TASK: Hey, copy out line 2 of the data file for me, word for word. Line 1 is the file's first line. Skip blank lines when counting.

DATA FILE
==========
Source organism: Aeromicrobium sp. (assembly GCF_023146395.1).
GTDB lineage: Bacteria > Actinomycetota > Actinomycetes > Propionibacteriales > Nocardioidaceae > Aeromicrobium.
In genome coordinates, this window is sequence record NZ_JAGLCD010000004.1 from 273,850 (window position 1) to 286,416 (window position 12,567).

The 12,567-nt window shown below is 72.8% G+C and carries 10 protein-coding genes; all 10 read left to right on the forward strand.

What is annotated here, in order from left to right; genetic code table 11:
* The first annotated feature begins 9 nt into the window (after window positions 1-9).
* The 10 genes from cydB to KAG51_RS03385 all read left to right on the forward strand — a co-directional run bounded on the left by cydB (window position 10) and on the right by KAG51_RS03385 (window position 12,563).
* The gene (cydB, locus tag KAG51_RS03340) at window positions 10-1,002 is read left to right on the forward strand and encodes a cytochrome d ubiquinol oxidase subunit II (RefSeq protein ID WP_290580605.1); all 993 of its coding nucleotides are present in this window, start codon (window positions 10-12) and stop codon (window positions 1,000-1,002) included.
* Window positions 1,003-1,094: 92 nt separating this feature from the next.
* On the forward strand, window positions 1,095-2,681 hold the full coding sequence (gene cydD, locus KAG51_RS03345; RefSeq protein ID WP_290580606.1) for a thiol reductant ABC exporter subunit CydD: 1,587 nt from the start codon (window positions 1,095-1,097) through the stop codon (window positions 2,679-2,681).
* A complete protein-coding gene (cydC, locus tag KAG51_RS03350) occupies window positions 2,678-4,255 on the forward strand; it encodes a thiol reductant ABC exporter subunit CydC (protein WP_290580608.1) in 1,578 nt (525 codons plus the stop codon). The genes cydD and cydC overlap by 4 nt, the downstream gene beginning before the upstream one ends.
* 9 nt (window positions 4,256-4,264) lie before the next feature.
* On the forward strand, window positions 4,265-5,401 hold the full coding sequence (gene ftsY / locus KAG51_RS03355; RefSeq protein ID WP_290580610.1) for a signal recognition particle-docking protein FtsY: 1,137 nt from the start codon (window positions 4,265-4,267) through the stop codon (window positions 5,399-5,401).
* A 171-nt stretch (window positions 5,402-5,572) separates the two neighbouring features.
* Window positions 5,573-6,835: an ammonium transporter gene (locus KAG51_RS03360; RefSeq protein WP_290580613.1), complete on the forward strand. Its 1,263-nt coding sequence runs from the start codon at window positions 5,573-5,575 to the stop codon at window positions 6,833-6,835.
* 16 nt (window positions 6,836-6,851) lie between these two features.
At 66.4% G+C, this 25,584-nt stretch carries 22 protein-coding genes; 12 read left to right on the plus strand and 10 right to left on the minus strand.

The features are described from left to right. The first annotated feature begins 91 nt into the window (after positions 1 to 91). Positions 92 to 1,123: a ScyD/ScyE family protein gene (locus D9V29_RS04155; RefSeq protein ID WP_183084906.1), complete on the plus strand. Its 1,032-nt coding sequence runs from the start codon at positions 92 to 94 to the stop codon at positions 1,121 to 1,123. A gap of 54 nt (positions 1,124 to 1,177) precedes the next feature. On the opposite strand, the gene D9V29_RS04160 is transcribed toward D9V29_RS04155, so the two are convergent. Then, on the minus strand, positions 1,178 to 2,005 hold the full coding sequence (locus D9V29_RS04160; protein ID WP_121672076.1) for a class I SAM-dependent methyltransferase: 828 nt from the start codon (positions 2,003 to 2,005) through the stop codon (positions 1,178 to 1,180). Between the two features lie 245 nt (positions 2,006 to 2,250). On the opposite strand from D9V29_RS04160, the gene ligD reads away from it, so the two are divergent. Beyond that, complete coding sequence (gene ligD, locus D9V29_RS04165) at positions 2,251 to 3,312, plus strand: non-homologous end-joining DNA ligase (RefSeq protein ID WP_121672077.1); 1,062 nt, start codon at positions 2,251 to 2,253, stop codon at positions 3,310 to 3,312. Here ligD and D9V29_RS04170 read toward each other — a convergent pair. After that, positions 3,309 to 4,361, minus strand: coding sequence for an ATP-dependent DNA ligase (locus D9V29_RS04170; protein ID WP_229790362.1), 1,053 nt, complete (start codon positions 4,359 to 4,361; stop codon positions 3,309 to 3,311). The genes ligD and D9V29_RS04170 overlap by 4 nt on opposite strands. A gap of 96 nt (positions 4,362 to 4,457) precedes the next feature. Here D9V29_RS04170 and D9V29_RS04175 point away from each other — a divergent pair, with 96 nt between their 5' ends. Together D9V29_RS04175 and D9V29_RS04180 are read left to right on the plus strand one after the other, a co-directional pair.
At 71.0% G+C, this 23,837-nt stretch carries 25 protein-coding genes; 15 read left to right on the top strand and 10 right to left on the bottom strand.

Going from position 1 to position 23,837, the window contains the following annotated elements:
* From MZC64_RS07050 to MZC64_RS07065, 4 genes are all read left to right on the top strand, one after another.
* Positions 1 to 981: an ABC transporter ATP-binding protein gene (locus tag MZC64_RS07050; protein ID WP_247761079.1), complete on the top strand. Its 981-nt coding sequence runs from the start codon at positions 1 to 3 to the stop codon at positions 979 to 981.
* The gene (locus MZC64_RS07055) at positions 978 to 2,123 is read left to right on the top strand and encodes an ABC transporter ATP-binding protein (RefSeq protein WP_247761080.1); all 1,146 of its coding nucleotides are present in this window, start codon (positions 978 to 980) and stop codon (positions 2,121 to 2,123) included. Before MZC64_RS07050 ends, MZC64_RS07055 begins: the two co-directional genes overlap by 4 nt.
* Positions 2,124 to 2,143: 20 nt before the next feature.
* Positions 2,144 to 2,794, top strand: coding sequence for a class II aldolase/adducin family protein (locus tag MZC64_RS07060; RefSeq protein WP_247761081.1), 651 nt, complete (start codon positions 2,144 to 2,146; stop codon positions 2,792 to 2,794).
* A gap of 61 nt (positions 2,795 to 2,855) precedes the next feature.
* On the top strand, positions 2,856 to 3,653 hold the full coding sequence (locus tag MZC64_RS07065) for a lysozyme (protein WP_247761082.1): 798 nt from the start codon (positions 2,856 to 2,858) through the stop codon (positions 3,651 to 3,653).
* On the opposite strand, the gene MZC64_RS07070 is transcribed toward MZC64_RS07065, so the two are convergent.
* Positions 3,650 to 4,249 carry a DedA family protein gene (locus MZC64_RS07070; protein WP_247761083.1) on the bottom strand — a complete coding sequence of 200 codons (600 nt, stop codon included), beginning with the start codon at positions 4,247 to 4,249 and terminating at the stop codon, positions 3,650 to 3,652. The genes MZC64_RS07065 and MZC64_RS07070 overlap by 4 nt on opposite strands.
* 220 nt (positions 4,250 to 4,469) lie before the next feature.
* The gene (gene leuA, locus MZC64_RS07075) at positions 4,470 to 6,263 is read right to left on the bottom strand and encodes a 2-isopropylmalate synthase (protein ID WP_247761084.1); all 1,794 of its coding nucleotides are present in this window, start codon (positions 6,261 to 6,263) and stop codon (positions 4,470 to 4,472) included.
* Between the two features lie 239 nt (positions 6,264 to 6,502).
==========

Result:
GTDB lineage: Bacteria > Actinomycetota > Actinomycetes > Propionibacteriales > Nocardioidaceae > Aeromicrobium.